Plenty of other states this year, including Delaware, Maryland, New Hampshire, New Jersey, New York, Virginia, Wisconsin and Wyoming, cut direct state aid, revenue sharing, or funds for specific local services. That’s on top of big local-aid cuts in other states over the past few years. “Over the last three or four decades, every time there’s been a recession and states have made cuts, those aid programs have taken the hit,” says Chris Hoene, director of the Center on Research and Innovation at the National League of Cities. “Often they were replaced or backfilled, but then, over time and with the next recession, that reimbursement piece has gotten yanked.” Click for Infographic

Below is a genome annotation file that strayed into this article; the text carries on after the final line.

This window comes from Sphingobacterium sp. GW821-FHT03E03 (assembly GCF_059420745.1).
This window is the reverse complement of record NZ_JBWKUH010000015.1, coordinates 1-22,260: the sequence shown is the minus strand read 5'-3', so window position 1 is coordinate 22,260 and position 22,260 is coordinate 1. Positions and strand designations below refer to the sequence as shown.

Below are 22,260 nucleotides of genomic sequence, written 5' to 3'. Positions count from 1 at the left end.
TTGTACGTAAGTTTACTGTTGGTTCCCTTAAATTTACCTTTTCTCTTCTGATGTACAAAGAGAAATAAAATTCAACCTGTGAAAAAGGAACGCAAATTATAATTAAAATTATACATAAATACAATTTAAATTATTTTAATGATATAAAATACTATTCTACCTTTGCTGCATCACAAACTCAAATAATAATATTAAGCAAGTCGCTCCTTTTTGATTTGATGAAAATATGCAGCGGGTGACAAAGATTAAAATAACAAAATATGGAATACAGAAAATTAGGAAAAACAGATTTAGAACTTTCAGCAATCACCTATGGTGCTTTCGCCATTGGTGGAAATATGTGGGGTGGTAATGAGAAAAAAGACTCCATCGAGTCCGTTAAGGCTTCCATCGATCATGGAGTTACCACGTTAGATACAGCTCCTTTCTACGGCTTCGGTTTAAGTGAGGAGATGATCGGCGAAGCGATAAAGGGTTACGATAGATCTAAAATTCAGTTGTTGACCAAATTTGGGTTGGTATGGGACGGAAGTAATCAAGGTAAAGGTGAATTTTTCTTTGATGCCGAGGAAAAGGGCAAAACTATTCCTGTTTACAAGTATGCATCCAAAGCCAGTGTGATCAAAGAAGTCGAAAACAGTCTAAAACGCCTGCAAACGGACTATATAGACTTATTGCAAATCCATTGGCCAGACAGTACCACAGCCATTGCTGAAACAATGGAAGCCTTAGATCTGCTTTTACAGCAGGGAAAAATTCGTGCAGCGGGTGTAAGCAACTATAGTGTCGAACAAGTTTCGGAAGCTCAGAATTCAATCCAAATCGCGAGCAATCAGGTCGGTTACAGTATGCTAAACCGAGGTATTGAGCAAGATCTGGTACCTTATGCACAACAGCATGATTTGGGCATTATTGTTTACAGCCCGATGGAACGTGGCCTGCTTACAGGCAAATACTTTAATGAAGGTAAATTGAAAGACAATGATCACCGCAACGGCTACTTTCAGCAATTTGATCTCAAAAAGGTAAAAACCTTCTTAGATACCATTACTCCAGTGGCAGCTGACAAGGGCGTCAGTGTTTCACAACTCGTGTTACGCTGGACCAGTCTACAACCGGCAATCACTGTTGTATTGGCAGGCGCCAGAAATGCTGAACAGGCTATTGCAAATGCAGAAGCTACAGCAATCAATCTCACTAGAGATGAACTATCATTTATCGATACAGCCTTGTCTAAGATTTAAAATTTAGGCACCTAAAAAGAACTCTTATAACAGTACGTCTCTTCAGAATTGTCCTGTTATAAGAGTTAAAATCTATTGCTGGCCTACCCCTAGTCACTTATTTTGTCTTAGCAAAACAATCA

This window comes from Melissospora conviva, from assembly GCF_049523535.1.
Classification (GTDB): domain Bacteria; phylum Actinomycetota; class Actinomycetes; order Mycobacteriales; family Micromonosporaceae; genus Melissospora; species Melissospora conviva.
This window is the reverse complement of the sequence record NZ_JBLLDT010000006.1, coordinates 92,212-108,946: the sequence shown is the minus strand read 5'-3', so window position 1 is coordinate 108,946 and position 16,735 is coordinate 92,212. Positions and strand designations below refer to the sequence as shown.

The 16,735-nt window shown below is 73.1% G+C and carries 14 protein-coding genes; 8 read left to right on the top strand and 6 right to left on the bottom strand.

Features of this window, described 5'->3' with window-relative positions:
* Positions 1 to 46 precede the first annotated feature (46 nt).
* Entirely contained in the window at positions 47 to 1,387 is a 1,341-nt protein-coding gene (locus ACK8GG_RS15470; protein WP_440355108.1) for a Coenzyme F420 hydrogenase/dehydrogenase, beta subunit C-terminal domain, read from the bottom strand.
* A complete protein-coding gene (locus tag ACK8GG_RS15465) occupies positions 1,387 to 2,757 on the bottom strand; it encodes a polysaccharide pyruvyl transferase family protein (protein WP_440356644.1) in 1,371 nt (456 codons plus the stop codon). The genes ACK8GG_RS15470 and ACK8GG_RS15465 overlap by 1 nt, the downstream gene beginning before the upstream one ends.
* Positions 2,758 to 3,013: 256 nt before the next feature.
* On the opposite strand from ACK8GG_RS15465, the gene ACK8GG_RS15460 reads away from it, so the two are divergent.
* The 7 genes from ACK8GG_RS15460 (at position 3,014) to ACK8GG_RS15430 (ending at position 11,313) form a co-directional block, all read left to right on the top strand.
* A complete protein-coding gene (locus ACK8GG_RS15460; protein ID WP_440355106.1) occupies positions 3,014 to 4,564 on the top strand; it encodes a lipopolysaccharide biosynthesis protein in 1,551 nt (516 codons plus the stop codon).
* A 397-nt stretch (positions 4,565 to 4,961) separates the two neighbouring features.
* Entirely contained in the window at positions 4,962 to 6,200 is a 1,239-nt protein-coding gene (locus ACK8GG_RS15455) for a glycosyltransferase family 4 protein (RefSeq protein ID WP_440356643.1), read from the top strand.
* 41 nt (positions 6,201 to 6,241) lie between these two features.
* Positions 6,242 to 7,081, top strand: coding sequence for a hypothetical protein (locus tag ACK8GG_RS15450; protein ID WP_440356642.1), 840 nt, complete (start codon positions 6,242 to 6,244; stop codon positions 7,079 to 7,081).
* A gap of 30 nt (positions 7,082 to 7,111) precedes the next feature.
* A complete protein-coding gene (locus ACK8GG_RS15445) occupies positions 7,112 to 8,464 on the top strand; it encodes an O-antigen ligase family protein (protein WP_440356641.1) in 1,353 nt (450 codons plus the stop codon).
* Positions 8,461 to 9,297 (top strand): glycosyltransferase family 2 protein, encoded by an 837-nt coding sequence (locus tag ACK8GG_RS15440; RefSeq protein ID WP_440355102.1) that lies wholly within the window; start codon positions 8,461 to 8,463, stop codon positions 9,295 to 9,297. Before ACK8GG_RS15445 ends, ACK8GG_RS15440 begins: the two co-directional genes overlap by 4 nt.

Little to Hold Onto
There is only so much yanking you can do, though, before there’s little left to hold onto. So after three years of national economic turmoil and budgetary struggle at every level of government, states and the counties, cities and towns they govern are increasingly at odds over the most basic of public issues: money.
It may not quite be every level of government for itself, but many states are showing far less willingness to share revenues, even revenues that local governments consider theirs. They are forcing localities to streamline by limiting their ability to raise money, as with legislatively mandated property-tax caps in New York, New Jersey and Indiana, or Nebraska’s moves to keep Omaha from taxing the vehicles of suburban commuters and restricting cities’ ability to tax telecommunications. States are setting out to reshuffle responsibilities up and down the governmental ladder — along with the funds that go with them — as California Governor Jerry Brown decided to do in this year’s budget. They are forcing local governments all over the country to reconsider long-established ways of doing business. And they are compelling local officials to rethink their relationship with state government.